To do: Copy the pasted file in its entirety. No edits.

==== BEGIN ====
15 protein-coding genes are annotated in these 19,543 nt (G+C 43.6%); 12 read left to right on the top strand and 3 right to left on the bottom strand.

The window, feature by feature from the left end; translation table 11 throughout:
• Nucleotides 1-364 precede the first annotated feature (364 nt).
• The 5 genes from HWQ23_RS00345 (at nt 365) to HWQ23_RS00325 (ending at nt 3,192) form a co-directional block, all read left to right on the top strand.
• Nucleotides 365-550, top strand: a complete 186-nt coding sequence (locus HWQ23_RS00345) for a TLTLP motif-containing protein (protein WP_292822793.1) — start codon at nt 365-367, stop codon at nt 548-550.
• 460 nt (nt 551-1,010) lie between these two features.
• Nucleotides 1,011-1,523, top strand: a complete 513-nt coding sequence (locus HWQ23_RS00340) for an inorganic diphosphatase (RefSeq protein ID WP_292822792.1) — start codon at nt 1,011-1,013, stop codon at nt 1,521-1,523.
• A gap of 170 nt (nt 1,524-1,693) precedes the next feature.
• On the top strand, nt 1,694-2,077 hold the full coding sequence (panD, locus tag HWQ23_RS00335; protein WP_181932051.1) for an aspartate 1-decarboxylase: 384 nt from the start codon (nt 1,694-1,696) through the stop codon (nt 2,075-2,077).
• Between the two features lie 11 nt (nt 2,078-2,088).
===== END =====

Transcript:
15 protein-coding genes are annotated in these 19,543 nt (G+C 43.6%); 12 read left to right on the top strand and 3 right to left on the bottom strand.

The window, feature by feature from the left end; translation table 11 throughout:
• Nucleotides 1-364 precede the first annotated feature (364 nt).
• The 5 genes from HWQ23_RS00345 (at nt 365) to HWQ23_RS00325 (ending at nt 3,192) form a co-directional block, all read left to right on the top strand.
• Nucleotides 365-550, top strand: a complete 186-nt coding sequence (locus HWQ23_RS00345) for a TLTLP motif-containing protein (protein WP_292822793.1) — start codon at nt 365-367, stop codon at nt 548-550.
• 460 nt (nt 551-1,010) lie between these two features.
• Nucleotides 1,011-1,523, top strand: a complete 513-nt coding sequence (locus HWQ23_RS00340) for an inorganic diphosphatase (RefSeq protein ID WP_292822792.1) — start codon at nt 1,011-1,013, stop codon at nt 1,521-1,523.
• A gap of 170 nt (nt 1,524-1,693) precedes the next feature.
• On the top strand, nt 1,694-2,077 hold the full coding sequence (panD, locus tag HWQ23_RS00335; protein WP_181932051.1) for an aspartate 1-decarboxylase: 384 nt from the start codon (nt 1,694-1,696) through the stop codon (nt 2,075-2,077).
• Between the two features lie 11 nt (nt 2,078-2,088).